Reduced lopinavir exposure during pregnancy

Alice M Stek, Mark Mirochnick, Edmund Capparelli, Brookie M Best, Chengcheng Hu, Sandra K Burchett, Carol Elgie, Diane T Holland, Elizabeth Smith, Ruth Tuomala, Amanda Cotter, Jennifer S Read
AIDS 2006 October 3, 20 (15): 1931-9

BACKGROUND: Optimal antiretroviral exposure during pregnancy is critical for prevention of mother-to-child HIV transmission and for maternal health. Pregnancy can alter antiretroviral pharmacokinetics. Our objective was to describe lopinavir/ritonavir (LPV/r) pharmacokinetics during pregnancy.

METHODS: We performed intensive steady-state 12-h pharmacokinetic profiles of lopinavir and ritonavir (three capsules: LPV 400 mg/r 100 mg) at 30-36 weeks gestation and 6-12 weeks postpartum. Maternal and umbilical cord blood samples were obtained at delivery. We measured LPV and ritonavir by reverse-phase high-performance liquid chromatography. Target LPV area under concentration versus time curve (AUC) was > or = 52 microg h/ml, the estimated 10th percentile LPV AUC in non-pregnant historical controls (mean AUC = 83 microg h/ml).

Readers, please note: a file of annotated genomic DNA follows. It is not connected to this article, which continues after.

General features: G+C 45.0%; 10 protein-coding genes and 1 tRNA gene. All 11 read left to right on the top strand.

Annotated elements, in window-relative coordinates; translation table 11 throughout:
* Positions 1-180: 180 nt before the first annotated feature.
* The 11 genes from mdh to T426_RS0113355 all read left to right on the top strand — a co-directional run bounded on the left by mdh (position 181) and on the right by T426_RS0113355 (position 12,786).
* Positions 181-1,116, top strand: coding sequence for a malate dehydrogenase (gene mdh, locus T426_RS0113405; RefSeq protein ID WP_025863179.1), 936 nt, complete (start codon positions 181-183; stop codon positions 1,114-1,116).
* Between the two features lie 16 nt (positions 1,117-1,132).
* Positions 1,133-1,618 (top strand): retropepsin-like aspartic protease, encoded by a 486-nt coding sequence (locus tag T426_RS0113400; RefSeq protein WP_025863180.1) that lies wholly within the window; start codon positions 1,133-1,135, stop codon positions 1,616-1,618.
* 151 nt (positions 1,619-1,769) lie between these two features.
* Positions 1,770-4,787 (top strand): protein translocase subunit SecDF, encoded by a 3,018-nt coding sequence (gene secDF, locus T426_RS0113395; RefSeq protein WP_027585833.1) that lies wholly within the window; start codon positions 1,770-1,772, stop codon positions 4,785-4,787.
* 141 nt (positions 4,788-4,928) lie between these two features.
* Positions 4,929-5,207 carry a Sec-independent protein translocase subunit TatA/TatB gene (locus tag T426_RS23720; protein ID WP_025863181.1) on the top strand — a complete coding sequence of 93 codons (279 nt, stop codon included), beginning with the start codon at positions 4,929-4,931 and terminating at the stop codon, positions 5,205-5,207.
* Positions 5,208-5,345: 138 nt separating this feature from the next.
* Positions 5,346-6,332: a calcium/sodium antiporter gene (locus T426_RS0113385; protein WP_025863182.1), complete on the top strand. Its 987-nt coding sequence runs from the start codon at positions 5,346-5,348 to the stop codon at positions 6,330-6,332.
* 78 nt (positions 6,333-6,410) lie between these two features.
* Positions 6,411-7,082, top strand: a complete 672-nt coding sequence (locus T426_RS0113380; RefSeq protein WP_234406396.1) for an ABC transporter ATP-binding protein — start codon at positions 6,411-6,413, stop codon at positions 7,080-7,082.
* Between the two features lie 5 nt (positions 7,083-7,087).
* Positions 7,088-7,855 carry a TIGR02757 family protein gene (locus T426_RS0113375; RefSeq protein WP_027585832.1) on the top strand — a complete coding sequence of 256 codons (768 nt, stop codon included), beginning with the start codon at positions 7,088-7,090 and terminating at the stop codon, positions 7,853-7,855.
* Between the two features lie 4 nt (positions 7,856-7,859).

RESULTS: Seventeen women completed antepartum evaluations; average gestational age was 35 weeks. Geometric mean antepartum LPV AUC was 44.4 microg h/ml [90% confidence interval (CI), 38.7-50.9] and 12-h post-dose concentration (C12h) was 1.6 microg/ml (90% CI, 1.1-2.5). Twelve women completed postpartum evaluations; geometric mean LPV AUC was 65.2 microg h/ml (90% CI, 49.7-85.4) and C12h was 4.6 microg/ml (90% CI, 3.7-5.7). The geometric mean ratio of antepartum/postpartum LPV AUC was 0.72 (90% CI, 0.54-0.96). Fourteen of 17 (82%) pregnant and three of 12 (25%) postpartum women did not meet our target LPV AUC. The ratio of cord blood/maternal LPV concentration in ten paired detectable samples was 0.2 +/- 0.13.

CONCLUSIONS: LPV/r exposure during late pregnancy was lower compared to postpartum and compared to non-pregnant historical controls. Small amounts of lopinavir cross the placenta. The pharmacokinetics, safety, and effectiveness of increased LPV/r dosing during the third trimester of pregnancy should be investigated.

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